Max Sklar and Maryam Aly from Foursquare lead this session in Tech@NYU's Startup Week. They cover the theory and history of natural language processing (NLP) as well as the specific journey that Foursquare went on in dealing with their millions of "tips" that users write for other users.
About Foursquare Engineering
Foursquare is a small but highly ambitious company that aims to change the way people keep up with friends and discover what's nearby. We have 85 engineers distributed across New York and San Francisco, working to turn nearly 5 billion check-ins into automatic, personalized recommendations that ping your phone. We're not afraid to move fast and break things as we release, launch, iterate, update and announce -- sometimes all in the same day. We're a closely-knit team and, especially at the end of a long day over beers, we feel like we're inventing the future together.
When it comes to recommendation systems and natural language processing, data that can be modeled as a multinomial or as a vector of counts is ubiquitous. For example if there are 2 possible user-generated ratings (like and dislike), then each item is represented as a vector of 2 counts. In a higher dimensional case, each document may be expressed as a count of words, and the vector size is large enough to encompass all the important words in that corpus of documents. The Dirichlet distribution is one of the basic probability distributions for describing this type of data. In this talk, Max Sklar, from Foursquare, takes a closer look at the Dirichlet distribution and it's properties, as well as some of the ways it can be computed efficiently. This talk was recorded at the NYC Machine Learning meetup at Pivotal Labs.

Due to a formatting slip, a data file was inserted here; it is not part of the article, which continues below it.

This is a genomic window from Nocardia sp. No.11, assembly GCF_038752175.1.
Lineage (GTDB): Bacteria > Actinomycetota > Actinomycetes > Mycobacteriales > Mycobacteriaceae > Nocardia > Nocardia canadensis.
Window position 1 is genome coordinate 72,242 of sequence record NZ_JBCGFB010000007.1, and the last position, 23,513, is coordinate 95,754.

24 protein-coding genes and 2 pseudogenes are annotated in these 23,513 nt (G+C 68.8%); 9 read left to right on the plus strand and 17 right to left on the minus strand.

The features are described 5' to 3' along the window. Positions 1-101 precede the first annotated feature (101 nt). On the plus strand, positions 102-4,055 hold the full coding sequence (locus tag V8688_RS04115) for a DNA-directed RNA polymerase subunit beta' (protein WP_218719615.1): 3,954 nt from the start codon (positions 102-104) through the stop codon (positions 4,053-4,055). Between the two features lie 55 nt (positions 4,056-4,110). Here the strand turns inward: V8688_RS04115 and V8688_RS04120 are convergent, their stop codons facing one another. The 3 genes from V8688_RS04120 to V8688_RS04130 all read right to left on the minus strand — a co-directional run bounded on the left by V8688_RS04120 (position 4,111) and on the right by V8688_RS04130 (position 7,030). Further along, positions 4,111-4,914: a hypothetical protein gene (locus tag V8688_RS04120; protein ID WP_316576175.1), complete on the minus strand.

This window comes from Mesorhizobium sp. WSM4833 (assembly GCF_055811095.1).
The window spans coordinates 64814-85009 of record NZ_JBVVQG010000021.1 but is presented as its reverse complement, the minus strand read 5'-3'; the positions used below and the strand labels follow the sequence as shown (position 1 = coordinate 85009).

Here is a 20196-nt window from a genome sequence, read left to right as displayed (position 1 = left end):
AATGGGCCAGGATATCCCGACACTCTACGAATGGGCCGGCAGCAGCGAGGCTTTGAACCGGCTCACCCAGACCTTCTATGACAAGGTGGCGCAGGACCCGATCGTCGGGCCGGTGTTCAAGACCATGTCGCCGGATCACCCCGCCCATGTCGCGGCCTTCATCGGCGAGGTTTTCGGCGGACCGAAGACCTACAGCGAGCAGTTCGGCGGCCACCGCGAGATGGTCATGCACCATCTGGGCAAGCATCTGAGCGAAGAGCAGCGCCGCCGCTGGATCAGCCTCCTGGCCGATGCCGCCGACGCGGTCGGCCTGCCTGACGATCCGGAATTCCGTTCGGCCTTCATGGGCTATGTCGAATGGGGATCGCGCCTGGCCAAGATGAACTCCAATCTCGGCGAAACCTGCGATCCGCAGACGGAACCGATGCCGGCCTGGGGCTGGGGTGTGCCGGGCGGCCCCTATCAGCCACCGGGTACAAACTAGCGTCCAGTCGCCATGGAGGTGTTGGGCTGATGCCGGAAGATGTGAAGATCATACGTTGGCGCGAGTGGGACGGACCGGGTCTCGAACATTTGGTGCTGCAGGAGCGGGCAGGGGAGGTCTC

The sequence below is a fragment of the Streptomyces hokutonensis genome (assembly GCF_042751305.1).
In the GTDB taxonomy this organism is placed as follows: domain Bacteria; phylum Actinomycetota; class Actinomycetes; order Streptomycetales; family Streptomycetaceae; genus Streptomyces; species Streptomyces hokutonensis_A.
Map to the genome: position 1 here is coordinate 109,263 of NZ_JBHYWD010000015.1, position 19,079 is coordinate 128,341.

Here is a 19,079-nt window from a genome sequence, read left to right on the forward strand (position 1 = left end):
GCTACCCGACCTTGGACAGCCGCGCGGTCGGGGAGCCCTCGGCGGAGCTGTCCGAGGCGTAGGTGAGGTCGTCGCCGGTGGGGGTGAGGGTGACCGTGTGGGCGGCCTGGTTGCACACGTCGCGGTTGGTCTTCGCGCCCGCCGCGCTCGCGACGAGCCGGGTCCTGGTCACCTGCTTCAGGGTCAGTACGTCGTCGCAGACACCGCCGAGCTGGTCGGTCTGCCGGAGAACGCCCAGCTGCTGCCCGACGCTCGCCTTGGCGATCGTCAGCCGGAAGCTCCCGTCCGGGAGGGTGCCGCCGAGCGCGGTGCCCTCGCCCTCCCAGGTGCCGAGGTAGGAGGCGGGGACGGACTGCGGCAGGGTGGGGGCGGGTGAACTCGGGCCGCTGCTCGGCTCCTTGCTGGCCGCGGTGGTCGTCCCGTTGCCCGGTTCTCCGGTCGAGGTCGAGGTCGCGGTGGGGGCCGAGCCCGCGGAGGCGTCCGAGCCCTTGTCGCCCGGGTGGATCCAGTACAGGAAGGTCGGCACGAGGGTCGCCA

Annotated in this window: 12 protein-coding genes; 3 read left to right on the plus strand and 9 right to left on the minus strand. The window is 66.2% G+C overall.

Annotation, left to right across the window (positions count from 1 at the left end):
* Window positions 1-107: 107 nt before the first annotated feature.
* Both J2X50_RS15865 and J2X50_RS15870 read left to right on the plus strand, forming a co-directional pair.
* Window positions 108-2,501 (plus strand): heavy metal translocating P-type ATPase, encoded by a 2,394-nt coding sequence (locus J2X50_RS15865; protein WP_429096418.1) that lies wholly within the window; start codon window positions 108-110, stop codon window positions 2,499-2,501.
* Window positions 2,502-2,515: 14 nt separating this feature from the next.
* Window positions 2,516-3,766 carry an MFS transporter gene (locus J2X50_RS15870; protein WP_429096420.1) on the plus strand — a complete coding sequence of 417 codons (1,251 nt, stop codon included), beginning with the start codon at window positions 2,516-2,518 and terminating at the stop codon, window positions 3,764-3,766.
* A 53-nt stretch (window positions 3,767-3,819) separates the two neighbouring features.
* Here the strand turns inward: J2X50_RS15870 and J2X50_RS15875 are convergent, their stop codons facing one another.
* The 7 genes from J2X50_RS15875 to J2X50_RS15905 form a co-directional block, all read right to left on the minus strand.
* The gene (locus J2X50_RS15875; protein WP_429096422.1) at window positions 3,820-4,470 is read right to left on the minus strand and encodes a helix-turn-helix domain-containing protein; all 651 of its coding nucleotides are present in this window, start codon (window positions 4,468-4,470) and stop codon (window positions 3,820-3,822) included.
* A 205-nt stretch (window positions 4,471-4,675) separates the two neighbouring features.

In this talk, Joe Crobak, formerly from Foursquare, will give a brief overview of how a workflow engine fits into a standard Hadoop-based analytics stack. He will also give an architectural overview of Azkaban, Luigi, and Oozie, elaborating on some features, tools, and practices that can help build a Hadoop workflow system from scratch or improve upon an existing one. This talk was recorded at the NYC Data Engineering meetup at Ebay.
Building a reliable pipeline of data ingress, batch computation, and data egress with Hadoop can be a major challenge. Most folks start out with cron to manage workflows, but soon discover that doesn't scale past a handful of jobs. There are a number of open-source workflow engines with support for Hadoop, including Azkaban (from LinkedIn), Luigi (from Spotify), and Apache Oozie. Having deployed all three of these systems in production, Joe talks about what features and qualities are important for a workflow system.
(Original post with audio and slides is here )
Blake Shaw: Thank you all for coming. As was mentioned, my name is Blake, and today I’m going to be talking about machine learning with large networks of people and places. So, here at Foursquare, we think there’s a great opportunity to leverage massive amounts of location data to help people better understand and connect with places all over the world.
Foursquare is now aware of over 1.5 billion check-ins from 15 million people at 30 million different places all over the world. Each check-in can be thought of as an edge in a vast network connecting people to each other and to the places that they care about most.